Indonesia’s retreat on Australia row reveals rift with armed forces

General Gatot Nurmantyo's short-lived suspension of military operations with Australia may have been part of a power play against President Joko Widodo

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January 5, 2017

General Gatot Nurmantyo’s short-lived suspension of military operations with Australia may have been part of a power play against President Joko Widodo

A picture made available on 05 January 2017 shows Indonesian military personnel shouting slogans during a drill in Jakarta, Indonesia
A picture made available on 05 January 2017 shows Indonesian military personnel shouting slogans during a drill in Jakarta, Indonesia. Photo: EPA/Mast Irham

Indonesia’s reversal of its abrupt and short-lived suspension of military operations with Australia – suspected to be an attempt by the army chief General Gatot Nurmantyo to increase his influence in domestic politics – has revealed a stark disconnect between the ambitions of the armed forces and the authority of the central government.
According to Tom Power, an Indonesian political researcher at the Australian National University, Nurmantyo’s seemingly unilateral action was just the latest example of the Indonesian National Armed Forces (TNI) flexing its muscle for the Indonesian public.
“This posturing has been for the benefit of domestic audiences,” he said, speaking before the backdown over the suspension was announced this afternoon. “Nurmantyo is widely seen as having designs on the presidency, and his tenure has been characterised by promoting the military as an essential bastion against a variety of threats to national security and social stability. His relationship with Jokowi [President Joko Widodo] is also believed to be strained.”
The initial suspension was announced yesterday following a complaint lodged in November by an Indonesian Special Forces commander who took offence to educational materials found at an Australian Special Forces base in Perth. The complaint claimed the materials, apparently part of the training programme’s curriculum, promoted independence for the Indonesian province of West Papua and disrespected Indonesia’s founding values, or Pancasila.
The Australian Broadcasting Corporation reported that on 23 and 24 November 2016, Australian Defence Force (ADF) Air Chief Marshal Mark Binsin personally wrote to General Nurmantyo to explain that the materials did not reflect the official stance of the ADF.
But Binsin’s reassurances seemingly failed to placate the TNI chief, who sent a cable on 29 December 2016 demanding all military cooperation with the ADF cease immediately.
The announcement took both Jakarta and Canberra by surprise, and Indonesia’s defence minister Ryamizard Ryacudu has since claimed that the decision amounted to an act of low-ranking subordination and “was all the doings of some lieutenants”.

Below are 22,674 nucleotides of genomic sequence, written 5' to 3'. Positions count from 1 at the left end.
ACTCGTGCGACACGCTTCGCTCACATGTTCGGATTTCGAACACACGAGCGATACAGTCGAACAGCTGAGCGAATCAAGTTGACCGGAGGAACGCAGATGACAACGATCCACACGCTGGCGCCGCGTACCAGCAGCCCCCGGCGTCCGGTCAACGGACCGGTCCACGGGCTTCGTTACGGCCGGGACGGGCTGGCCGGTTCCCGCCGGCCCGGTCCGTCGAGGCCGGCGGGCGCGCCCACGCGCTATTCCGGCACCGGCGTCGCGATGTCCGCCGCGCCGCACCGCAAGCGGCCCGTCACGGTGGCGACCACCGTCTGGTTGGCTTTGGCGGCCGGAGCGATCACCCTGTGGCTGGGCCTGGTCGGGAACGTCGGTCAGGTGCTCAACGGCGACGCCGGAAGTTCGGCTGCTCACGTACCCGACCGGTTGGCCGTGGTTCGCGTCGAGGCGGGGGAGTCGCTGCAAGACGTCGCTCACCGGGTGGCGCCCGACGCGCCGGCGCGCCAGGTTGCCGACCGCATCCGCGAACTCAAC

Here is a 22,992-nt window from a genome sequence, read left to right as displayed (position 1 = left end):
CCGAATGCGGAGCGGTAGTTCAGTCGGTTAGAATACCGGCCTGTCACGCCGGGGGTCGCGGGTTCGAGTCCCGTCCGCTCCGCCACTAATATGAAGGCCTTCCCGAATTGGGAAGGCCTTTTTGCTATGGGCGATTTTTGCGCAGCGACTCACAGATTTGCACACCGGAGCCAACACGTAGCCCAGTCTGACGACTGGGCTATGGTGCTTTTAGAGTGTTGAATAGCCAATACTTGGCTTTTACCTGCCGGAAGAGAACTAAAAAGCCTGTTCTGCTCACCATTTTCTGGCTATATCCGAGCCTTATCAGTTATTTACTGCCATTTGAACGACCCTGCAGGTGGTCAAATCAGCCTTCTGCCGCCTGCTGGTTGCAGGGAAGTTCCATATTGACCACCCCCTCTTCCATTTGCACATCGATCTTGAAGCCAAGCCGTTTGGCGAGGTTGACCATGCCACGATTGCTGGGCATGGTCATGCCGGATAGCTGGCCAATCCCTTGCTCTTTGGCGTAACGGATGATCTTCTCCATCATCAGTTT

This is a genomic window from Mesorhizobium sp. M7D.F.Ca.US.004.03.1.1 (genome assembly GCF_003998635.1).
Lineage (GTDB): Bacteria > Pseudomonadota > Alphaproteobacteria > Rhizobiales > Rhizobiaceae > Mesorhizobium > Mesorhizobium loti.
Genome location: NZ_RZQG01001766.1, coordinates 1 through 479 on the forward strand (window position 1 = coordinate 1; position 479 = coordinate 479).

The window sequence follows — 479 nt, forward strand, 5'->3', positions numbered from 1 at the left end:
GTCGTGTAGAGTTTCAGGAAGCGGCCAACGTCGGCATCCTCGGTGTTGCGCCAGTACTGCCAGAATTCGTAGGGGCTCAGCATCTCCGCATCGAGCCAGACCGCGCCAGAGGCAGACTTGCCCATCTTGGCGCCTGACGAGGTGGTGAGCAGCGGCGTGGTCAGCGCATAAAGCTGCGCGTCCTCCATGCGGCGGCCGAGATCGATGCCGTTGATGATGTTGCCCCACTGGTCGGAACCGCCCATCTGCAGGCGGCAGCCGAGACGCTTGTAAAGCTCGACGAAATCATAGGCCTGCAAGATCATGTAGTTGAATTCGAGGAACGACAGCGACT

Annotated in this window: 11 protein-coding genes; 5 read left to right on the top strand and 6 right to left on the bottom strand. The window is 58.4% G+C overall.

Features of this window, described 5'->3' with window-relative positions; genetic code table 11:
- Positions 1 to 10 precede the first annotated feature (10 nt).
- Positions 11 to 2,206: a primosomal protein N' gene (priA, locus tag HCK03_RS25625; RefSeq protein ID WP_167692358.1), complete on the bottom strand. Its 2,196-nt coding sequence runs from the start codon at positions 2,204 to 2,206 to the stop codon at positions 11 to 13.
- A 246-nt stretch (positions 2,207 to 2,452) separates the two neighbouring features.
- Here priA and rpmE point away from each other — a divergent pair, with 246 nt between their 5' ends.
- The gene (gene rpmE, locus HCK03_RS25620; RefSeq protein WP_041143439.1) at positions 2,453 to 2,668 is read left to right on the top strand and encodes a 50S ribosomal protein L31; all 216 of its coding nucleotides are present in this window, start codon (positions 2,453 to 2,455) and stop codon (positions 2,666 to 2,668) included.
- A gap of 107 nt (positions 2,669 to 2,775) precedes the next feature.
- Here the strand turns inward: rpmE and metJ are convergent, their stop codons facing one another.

Historically, the relationship between the two countries has been poor. Australia was instrumental in securing Timor-Leste’s independence from Indonesia in 2002 and, as a result, the TNI is particularly sensitive to the idea of Australian interference in West Papua.
The 2002 bombing of two nightclubs in Bali, which killed 202 people including 88 Australians, served as a catalyst for the renewal of joint military operations between the two countries.
Bilateral security relations were further strengthened by the signing of the Lombok Treaty in 2006, which committed both countries to cooperation on a broad range of security issues ranging from defence to counterterrorism and intelligence-sharing.
But the relationship was dealt a significant blow in 2013 when information leaked by Edward Snowden revealed that Australian spy agencies had attempted to listen in on the personal phone calls of then-president Susilo Bambang Yudhoyono and his wife. The revelations provoked Indonesia to put a stop to military operations.
Attempts to rebuild the relationship suffered a further setback in 2015 when two Australian citizens convicted of smuggling heroin were executed following drawn-out diplomatic negotiations and a decade-long legal campaign to pardon the duo.
Howard Dick, a professor at the University of Melbourne who has carried out extensive research on Indonesian politics, said that relations had definitely improved since 2013, with “both foreign ministers working well together and good progress being made on the business front”.
While both governments have said that the temporary suspension will not have any lasting impact on the bilateral relationship, Dick said that this would depend on the reasons behind the move.
“At first sight, it looks like a huge overreaction,” he said. “But there are more questions than answers for now. Were the Indonesians frustrated at the lack of response [to the original complaint]? Does it connect with the Ahok trial? Is the message being sent to the domestic constituency or to Australia? Is there a China factor? Whether it has longer term implications depends on what is behind it.”

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